Emotional readiness is important for your child’s well-being in preschool. It is necessary to guide your child to identify and process emotions in a healthy and good manner. This means letting your child express strong emotions. Do not devalue them by saying ‘you are such a baby.’
7. Potty Training
Potty training may be hard, and can be a complex process.
It is best to ask the preschool first of their potty training policy, as some preschools have different policies.
Make sure your child is ready for potty training. If they are not yet ready, do not force them. But they should know how to use the toilet.
Observe your child first and their disposals. If your child managed to keep their diaper dry for an hour, then your child is likely ready to begin training.
Preschools should be willing to help in the potty training process. You must let them know about your child’s potty skills. They can help support your child as they become more consistent in this area.
8. Communication Skills
Communication skills are critical for school success. There are many ways and opportunities in developing your child’s language skills.
One way of developing their communication skills is to talk to them more. Chat with your child about anything like how their day went or what they want to do. It can help them widen their vocabulary by introducing expressions and new words.
Your child will learn more from their observations. You should show your child what you want them to learn. Also, they learn a lot from things they have interest in.
9. Expose in the Basics
Before preschool, you must expose your child to the basics. Teach them colors, numbers, and the alphabet. Singing counting songs and pointing out numbers and letters in the streets can help.
Go to science museums or parks to make it more fun for them. They should not feel bored and overwhelmed with the information that you give. Allow your child to learn at their own pace.
10. Know Basic Information
Before entering preschool, let your child know the basic information. Teach your child what their full name is, their parent’s name, their phone numbers, and your address. Show them how to dial the numbers in a toy phone while saying the numbers out loud.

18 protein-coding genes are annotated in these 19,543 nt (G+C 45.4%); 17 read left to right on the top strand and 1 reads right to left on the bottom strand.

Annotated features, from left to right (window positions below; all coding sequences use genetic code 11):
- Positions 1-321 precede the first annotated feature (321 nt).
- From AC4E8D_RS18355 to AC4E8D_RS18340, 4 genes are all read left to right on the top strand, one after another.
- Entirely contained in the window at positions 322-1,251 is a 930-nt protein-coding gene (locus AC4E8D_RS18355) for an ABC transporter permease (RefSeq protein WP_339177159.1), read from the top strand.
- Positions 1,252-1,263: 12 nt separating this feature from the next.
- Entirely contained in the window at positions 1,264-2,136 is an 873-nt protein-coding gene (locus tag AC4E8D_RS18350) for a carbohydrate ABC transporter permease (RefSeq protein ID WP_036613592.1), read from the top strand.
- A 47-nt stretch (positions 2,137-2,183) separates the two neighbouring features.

Also, make sure she knows about their allergies, if your child has one. Make sure they have information about that in a bracelet or note card. Tell them the importance of these things.
It will be beneficial for them in case something bad happens. They will have the basic information to tell the authorities. Or when they get lost, they can tell the person in authority the information.
Importance of Knowing These Things
When entering preschool, your child must have the above basic skills and knowledge. It will give your child a smooth transition and adjustments to preschool. Being prepared will prevent your child from feeling overwhelmed with the changes in their lives. Through your child’s preparedness you and others can also feel a sense of ease.
Your child will have an advantage when taught these things. They will not feel a culture shock when significant changes happen in preschool.
The teacher will not have a hard time handling your child. Teachers already have a lot on their plate. They handle many preschoolers with different characteristics.
With your child knowing these things, teachers will focus more on other preschoolers. This will help them to focus their time on those who need more attention.
Knowing that your child has these skills, you will feel more relaxed. You will have that sense of assurance that your child will be okay in preschool. You will be confident of your child’s ability to handle and thrive in their new environment.
Can childhood affect my child’s growth? Childhood is the foundation of how a child can become. During this period, their habits and traits are built up.
How can I encourage my child to pick up good habits and traits? It is simple, by showing them the traits that you want them to copy. Children imitate the things that elders do. Show them what you want them to be.